Diamond and aircore drilling programs at Mibango have commenced and would involve a minimum expenditure commitment by Lonmin of US$1 million. This round of drilling was scheduled to be completed by 31 March next year.

    Mibango is located in western Tanzania, within the Kapalagulu layered mafic complex (intrusion). "This intrusion is approximately 35km long by 3km wide," Goldstream said. Its initial exploration on the property last year encountered substantial platinum mineralisation in weathered chromites exposed in trenches and also in shallow drill holes in the overlying laterite.

    Goldstream's grassroots work focused on the mostly laterite covered southern portion of the intrusion. The current phase of drilling would also test: primary mineralisation below the oxidized chromitites in the central laterite covered section of the intrusion; a disseminated sulphide sheet 3-18m thick extending over 10km of strike in the northern outcropping part of the intrusion (interestingly, this northern area was drilled out by Inco in the 1950s in the search for nickel in massive sulphides, but not PGMs); and a further sulphide zone 8-12m thick located on the basal contact of the intrusion in the northern section.

    Lonmin has a market capitalisation of about US$1.8 billion and is the only quoted PGMs company with its primary listing on the London Stock Exchange. It has a 73 per cent interest in the Western and Eastern Platinum operations, which include three mining units, a smelter complex and two refineries.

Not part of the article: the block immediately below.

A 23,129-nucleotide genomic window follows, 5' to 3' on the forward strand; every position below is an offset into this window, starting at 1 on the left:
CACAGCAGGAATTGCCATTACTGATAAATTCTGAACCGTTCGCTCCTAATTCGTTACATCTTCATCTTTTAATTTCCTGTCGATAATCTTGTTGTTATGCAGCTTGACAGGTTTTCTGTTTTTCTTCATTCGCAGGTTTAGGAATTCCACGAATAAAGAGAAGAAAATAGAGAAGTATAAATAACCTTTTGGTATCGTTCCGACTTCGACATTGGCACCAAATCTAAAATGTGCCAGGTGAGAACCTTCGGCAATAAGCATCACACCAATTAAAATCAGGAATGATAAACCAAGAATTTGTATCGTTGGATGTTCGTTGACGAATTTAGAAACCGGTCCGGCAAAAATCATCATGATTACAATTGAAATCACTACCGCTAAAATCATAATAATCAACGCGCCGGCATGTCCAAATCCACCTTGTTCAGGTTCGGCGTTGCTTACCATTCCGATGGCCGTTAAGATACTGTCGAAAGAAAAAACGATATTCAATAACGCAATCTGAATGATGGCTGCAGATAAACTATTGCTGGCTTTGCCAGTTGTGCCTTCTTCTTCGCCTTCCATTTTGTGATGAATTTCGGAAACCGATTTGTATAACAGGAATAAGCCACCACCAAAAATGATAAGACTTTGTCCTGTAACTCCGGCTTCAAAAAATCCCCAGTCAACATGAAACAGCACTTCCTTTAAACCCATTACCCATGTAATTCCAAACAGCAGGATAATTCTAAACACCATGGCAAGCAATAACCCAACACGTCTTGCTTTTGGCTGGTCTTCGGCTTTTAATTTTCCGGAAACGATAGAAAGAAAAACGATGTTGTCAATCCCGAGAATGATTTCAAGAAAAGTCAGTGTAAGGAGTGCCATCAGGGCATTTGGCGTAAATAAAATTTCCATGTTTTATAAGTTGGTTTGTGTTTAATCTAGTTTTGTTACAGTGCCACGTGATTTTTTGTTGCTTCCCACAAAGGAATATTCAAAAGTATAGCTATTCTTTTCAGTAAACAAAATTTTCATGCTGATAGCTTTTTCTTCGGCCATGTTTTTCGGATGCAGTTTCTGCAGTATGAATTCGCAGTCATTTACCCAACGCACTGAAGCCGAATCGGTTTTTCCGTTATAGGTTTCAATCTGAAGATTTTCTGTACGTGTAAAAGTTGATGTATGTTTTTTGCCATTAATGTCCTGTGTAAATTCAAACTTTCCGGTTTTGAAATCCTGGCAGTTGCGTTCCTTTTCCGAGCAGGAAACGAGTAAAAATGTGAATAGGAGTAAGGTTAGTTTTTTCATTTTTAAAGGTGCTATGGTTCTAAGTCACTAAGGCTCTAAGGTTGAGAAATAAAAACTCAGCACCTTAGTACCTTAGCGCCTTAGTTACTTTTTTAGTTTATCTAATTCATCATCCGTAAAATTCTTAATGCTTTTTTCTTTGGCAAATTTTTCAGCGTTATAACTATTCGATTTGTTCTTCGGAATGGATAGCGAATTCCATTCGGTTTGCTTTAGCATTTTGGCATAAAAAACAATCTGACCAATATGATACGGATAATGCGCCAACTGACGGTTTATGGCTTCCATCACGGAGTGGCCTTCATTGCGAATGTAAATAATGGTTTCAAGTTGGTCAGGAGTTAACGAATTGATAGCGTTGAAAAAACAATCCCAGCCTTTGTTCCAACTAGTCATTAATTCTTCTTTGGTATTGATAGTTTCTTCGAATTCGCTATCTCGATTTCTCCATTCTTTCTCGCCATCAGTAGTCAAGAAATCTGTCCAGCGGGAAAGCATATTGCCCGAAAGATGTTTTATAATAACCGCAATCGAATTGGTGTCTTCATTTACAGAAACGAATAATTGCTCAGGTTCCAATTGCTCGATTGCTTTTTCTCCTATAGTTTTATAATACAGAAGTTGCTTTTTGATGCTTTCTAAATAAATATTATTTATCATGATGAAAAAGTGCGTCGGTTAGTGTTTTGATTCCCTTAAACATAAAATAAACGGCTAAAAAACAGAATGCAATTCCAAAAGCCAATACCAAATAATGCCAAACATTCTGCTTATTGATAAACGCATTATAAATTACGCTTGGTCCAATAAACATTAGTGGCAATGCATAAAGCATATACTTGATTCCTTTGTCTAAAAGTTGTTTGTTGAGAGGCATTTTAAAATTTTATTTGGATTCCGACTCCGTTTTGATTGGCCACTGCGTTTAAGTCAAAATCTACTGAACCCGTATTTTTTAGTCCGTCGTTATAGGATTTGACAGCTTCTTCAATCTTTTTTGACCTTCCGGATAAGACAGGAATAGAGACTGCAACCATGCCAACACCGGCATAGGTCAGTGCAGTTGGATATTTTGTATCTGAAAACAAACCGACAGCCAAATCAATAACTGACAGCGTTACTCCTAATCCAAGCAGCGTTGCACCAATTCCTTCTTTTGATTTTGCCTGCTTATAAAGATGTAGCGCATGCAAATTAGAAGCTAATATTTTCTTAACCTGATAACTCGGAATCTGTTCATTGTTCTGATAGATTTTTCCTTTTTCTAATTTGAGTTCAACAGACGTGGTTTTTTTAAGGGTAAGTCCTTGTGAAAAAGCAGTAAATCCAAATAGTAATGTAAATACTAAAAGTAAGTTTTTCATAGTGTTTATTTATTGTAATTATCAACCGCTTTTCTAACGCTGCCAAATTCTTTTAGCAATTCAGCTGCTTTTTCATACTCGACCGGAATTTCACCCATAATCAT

Goldstream holds an enviable land position in Tanzania of around 7,000sq.km which it acquired two years ago. The large ground package takes in the 1,600sq.km Mibango project area as well as, outside the scope of the Lonmin JV, other PGMs and nickel-copper sulphide prospects. "This is a very big mineral occurrence and we have all the prospective rocks under title," Kenway said earlier this year.

    The company announced the discovery of Mibango in August last year.

    Following a series of economic reforms the Tanzanian Government introduced over the past decade, the favourable fiscal and regulatory environment for mineral exploration and mining has culminated in four gold operations being developed in that time. Global gold giants AngloGold and Barrick Gold Corp are active in the country, with their Geita and Bulyanhulu mines respectively, as well as East African Gold Mines, which recently started gold production at its North Mara mine.

    "The present government is an active promoter and strong supporter of investment in Tanzania's mineral sector," Edwards said.

    Goldstream's African connection doesn't end there. In April, it entered into an exploration JV agreement with Anglo American covering 7,000sq.km of tenements in the Gawler Craton of South Australia. Three of the exploration licences abut the border of BHP-Billiton/Minotaur Resources JV project area, which contains the exciting Prominent Hill base metals discovery.

    Under the terms of the Gawler agreement, Anglo can earn a 65 per cent interest in the tenements by sole funding exploration to completion of a pre-feasibility study. Anglo was expected to spend a minimum of A$500,000 in the first year of the JV.

    Anglo American is Goldstream's major shareholder as well (with a 6.2 per cent holding). Goldstream shares were unchanged at A$0.